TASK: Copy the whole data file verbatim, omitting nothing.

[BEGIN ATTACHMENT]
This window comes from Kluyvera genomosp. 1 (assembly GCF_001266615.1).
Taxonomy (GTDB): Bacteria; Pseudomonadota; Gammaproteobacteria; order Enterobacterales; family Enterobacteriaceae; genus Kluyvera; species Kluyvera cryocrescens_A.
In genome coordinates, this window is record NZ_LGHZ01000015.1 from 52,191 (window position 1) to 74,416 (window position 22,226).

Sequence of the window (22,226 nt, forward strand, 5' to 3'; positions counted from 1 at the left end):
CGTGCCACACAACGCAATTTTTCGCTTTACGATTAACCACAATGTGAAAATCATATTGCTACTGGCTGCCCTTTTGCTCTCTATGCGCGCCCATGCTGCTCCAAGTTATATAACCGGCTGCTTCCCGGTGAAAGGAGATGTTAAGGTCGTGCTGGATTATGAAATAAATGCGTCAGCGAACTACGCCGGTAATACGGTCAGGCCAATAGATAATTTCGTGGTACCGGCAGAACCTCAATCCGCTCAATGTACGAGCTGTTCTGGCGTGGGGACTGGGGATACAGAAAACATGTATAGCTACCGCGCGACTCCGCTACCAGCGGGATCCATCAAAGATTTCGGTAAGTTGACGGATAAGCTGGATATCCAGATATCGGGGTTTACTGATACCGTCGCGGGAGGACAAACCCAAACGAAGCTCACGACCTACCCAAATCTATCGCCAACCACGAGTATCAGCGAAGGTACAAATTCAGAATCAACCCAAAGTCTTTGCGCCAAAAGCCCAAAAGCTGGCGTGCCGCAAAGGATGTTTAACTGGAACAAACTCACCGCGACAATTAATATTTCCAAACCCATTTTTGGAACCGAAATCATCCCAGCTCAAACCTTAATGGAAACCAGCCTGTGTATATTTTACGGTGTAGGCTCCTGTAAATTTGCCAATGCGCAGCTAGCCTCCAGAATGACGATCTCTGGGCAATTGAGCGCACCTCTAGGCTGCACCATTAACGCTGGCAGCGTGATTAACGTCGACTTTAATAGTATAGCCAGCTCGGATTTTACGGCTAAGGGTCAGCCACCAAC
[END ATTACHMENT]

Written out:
This window comes from Kluyvera genomosp. 1 (assembly GCF_001266615.1).
Taxonomy (GTDB): Bacteria; Pseudomonadota; Gammaproteobacteria; order Enterobacterales; family Enterobacteriaceae; genus Kluyvera; species Kluyvera cryocrescens_A.
In genome coordinates, this window is record NZ_LGHZ01000015.1 from 52,191 (window position 1) to 74,416 (window position 22,226).

Sequence of the window (22,226 nt, forward strand, 5' to 3'; positions counted from 1 at the left end):
CGTGCCACACAACGCAATTTTTCGCTTTACGATTAACCACAATGTGAAAATCATATTGCTACTGGCTGCCCTTTTGCTCTCTATGCGCGCCCATGCTGCTCCAAGTTATATAACCGGCTGCTTCCCGGTGAAAGGAGATGTTAAGGTCGTGCTGGATTATGAAATAAATGCGTCAGCGAACTACGCCGGTAATACGGTCAGGCCAATAGATAATTTCGTGGTACCGGCAGAACCTCAATCCGCTCAATGTACGAGCTGTTCTGGCGTGGGGACTGGGGATACAGAAAACATGTATAGCTACCGCGCGACTCCGCTACCAGCGGGATCCATCAAAGATTTCGGTAAGTTGACGGATAAGCTGGATATCCAGATATCGGGGTTTACTGATACCGTCGCGGGAGGACAAACCCAAACGAAGCTCACGACCTACCCAAATCTATCGCCAACCACGAGTATCAGCGAAGGTACAAATTCAGAATCAACCCAAAGTCTTTGCGCCAAAAGCCCAAAAGCTGGCGTGCCGCAAAGGATGTTTAACTGGAACAAACTCACCGCGACAATTAATATTTCCAAACCCATTTTTGGAACCGAAATCATCCCAGCTCAAACCTTAATGGAAACCAGCCTGTGTATATTTTACGGTGTAGGCTCCTGTAAATTTGCCAATGCGCAGCTAGCCTCCAGAATGACGATCTCTGGGCAATTGAGCGCACCTCTAGGCTGCACCATTAACGCTGGCAGCGTGATTAACGTCGACTTTAATAGTATAGCCAGCTCGGATTTTACGGCTAAGGGTCAGCCACCAAC